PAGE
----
I have a Cisco Catalyst that has a port that is up up, and the device does not show in the ARP table. The MAC address-table shows a MAC address for the port. What can I do from that switch to find out what the device is?

  • If you know what IP scope the device is located in, for instance by checking what VLAN it's assigned to, scanning the network subnet (with an IP scanner) might help updating the ARP and therefore show what IP is assigned to that device. I use this on a weekly basis in order to find devices which has the problem you describe.
    – user36472
    Oct 27, 2017 at 5:54
  • no knowledge of what ip its trying to grab it doesn't match the vlan etc. it may be any thing from a forgotten ipcam that reset back to factory defaults to an illegal device that some one tried to put on the network.
    – Kendrick
    Oct 28, 2017 at 4:20

3 Answers 3


ARP is a protocol to resolve a layer-3 address to a layer-2 address. If there is no layer-3 address assigned to the device, then ARP cannot help you.

Apparently, the device is sending frames because the MAC address shows in your MAC address table. You can check the OUI to see the NIC manufacturer of the device. You could also try CDP and LLDP to see if the device responds to either of those.

  • It would not normally respond to cdp lldp unfortunatly. Some of the ip cams will show up in the power statistics that way to.
    – Kendrick
    Oct 28, 2017 at 4:22
  • LLDP is the industry standard for discovery. There really is nothing else to help you.
    – Ron Maupin
    Oct 28, 2017 at 6:28
  • Is it a possibility to add a mirrored port and then use a packet sniffer to read the frames and see what ip address they claim to be from? or would a switch vlan not care what ip address the machine tries to claim. ie vlan1= and mystery device = at which point the arp on the cisco could see the address regaurdless of what the vlan is being used for just not route the traffic?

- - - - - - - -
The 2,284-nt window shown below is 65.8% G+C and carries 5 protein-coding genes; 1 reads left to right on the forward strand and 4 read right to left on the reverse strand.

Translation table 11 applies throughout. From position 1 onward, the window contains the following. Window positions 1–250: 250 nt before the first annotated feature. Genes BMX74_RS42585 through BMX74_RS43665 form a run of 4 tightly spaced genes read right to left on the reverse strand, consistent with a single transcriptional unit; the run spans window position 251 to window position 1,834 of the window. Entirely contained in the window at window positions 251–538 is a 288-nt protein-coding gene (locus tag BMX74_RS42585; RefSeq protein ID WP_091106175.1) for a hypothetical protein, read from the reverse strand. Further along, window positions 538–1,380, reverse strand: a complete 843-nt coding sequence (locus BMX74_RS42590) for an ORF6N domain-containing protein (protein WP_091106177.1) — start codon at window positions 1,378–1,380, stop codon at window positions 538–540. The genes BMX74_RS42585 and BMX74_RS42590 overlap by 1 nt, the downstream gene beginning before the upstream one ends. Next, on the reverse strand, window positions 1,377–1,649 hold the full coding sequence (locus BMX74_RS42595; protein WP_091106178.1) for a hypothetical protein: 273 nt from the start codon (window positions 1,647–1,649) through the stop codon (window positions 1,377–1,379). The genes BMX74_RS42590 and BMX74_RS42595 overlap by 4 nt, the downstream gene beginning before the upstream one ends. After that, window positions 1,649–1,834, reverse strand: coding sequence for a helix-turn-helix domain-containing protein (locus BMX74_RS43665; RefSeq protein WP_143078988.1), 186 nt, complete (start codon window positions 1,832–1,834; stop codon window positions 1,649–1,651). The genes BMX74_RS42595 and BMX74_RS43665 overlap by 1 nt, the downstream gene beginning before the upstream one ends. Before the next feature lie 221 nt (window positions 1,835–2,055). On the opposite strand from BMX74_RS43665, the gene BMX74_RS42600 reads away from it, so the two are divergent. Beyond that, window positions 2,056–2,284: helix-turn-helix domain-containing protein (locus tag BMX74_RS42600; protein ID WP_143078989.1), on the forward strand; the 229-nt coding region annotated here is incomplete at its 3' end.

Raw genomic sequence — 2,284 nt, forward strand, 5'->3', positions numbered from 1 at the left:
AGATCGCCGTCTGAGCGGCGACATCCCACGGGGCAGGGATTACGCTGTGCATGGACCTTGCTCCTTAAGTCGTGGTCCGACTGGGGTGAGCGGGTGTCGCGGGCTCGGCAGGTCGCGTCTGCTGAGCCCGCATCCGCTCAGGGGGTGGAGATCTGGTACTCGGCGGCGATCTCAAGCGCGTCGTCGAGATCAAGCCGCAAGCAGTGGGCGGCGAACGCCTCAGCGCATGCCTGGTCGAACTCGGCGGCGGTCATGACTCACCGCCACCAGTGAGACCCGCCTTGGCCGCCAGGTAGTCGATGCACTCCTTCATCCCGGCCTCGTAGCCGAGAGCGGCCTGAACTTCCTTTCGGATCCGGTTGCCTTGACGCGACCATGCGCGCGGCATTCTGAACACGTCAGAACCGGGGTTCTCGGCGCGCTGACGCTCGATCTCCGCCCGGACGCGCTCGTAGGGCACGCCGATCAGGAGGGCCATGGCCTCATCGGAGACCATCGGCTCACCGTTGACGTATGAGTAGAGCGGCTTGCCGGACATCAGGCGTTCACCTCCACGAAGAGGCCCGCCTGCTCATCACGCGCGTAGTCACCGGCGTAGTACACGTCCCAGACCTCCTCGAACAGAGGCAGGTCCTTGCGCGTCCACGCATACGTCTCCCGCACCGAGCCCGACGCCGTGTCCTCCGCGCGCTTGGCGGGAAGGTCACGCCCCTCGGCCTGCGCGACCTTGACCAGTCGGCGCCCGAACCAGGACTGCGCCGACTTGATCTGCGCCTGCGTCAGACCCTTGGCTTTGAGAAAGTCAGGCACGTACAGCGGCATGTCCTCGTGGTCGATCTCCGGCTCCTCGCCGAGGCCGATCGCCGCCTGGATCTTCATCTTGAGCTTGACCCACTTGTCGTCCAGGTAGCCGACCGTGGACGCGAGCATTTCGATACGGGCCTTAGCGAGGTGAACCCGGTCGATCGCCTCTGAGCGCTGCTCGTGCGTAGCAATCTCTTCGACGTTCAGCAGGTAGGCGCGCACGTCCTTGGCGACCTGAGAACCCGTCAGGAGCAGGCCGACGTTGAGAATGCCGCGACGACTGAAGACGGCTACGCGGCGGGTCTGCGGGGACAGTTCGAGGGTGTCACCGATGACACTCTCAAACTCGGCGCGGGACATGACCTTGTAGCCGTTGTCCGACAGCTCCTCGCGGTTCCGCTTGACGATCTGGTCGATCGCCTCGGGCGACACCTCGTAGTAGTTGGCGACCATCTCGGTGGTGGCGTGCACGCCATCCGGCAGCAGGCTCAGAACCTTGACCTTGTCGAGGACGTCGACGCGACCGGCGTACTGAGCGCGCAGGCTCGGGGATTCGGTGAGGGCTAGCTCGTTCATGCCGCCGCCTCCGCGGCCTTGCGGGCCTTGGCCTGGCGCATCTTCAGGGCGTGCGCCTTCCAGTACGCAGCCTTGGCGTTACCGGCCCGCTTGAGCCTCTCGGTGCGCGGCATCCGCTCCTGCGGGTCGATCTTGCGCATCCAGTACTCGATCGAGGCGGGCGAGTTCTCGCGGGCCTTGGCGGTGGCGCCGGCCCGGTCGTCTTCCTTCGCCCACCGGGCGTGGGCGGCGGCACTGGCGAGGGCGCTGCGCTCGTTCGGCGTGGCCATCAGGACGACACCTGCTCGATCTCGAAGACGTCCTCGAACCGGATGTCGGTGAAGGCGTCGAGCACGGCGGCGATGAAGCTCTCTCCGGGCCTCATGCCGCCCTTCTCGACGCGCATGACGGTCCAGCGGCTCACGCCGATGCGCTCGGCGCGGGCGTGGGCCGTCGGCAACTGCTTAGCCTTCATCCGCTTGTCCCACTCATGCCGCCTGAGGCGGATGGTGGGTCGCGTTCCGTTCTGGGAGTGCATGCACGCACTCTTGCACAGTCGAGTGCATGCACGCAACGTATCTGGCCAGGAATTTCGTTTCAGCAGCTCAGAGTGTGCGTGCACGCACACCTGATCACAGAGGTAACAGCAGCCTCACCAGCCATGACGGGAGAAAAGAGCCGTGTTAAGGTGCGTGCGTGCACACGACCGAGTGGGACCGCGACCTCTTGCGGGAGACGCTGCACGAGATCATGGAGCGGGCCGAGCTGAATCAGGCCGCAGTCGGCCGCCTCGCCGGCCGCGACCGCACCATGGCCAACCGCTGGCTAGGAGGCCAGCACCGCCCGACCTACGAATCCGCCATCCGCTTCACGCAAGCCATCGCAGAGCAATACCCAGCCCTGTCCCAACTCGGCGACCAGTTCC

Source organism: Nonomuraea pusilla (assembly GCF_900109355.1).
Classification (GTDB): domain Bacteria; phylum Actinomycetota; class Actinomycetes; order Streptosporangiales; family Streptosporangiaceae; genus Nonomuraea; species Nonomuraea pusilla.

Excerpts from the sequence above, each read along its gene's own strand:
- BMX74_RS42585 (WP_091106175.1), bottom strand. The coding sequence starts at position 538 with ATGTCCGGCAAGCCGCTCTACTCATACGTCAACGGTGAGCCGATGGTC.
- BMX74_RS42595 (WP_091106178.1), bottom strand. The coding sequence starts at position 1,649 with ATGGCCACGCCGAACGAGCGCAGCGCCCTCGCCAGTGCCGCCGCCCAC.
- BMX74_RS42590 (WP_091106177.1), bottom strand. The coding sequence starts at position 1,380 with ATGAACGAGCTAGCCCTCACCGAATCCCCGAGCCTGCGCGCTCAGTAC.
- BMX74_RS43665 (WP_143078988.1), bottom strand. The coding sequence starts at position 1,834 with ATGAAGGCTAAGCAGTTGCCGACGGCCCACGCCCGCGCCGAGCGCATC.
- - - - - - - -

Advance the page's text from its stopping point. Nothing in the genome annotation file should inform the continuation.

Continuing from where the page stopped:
– Kendrick
    Nov 8, 2017 at 15:35
  • Maybe, if the device actually has an IP address assigned, but this seems like a lot of work. I know your question is about finding it using the switch, but if you are going to go to all this trouble, wouldn't it be easier to look in the DHCP server, or check the ARP table on the router?
    – Ron Maupin
    Nov 8, 2017 at 15:39
  • I was asking the question from the prospective of some one gets hired to replace the 1 it guy in the shop who designed every thing and never documented any thing, and then the switch gets wiped/damaged. Some devices are set statically for example 3 of the 4 security cameras have a static ip out of the box and if the device resets to default or something wierd you then don't know what ip it is using w/o the box. cisco.com/c/en/us/td/docs/switches/lan/catalyst3560/software/… for the lldp commands.
    – Kendrick
    Nov 8, 2017 at 16:09

It looks like you can configure Link Layer Discovery Protocol on endpoint computers, Windows 10, and other Windows systems as well.

This would be your best bet as LLDP would give you rich info.


You mention it's a multilayer switch but don't say if the VLAN this device is in has an associated Layer 3 interface / IP on this switch. The device may be sending frames but if it doesn't have a Layer 3 interface to talk with on that VLAN, there will be no ARP entry. You could try enabling IP Device Tracking which will initiate ARP probes out the Layer 2 interface. The result is a Layer 3 address can be stored as being associated with the Layer 2 interface/ MAC, without the ARP table.

globally   --> ip device tracking 
interface  --> ip device tracking maximum 10 
show ip device tracking all 
  • all vlans would have an associated vlanX internal address for routing. I only had 1 layer 3 trunk for accessing the border router
    – Kendrick
    Oct 28, 2017 at 4:24

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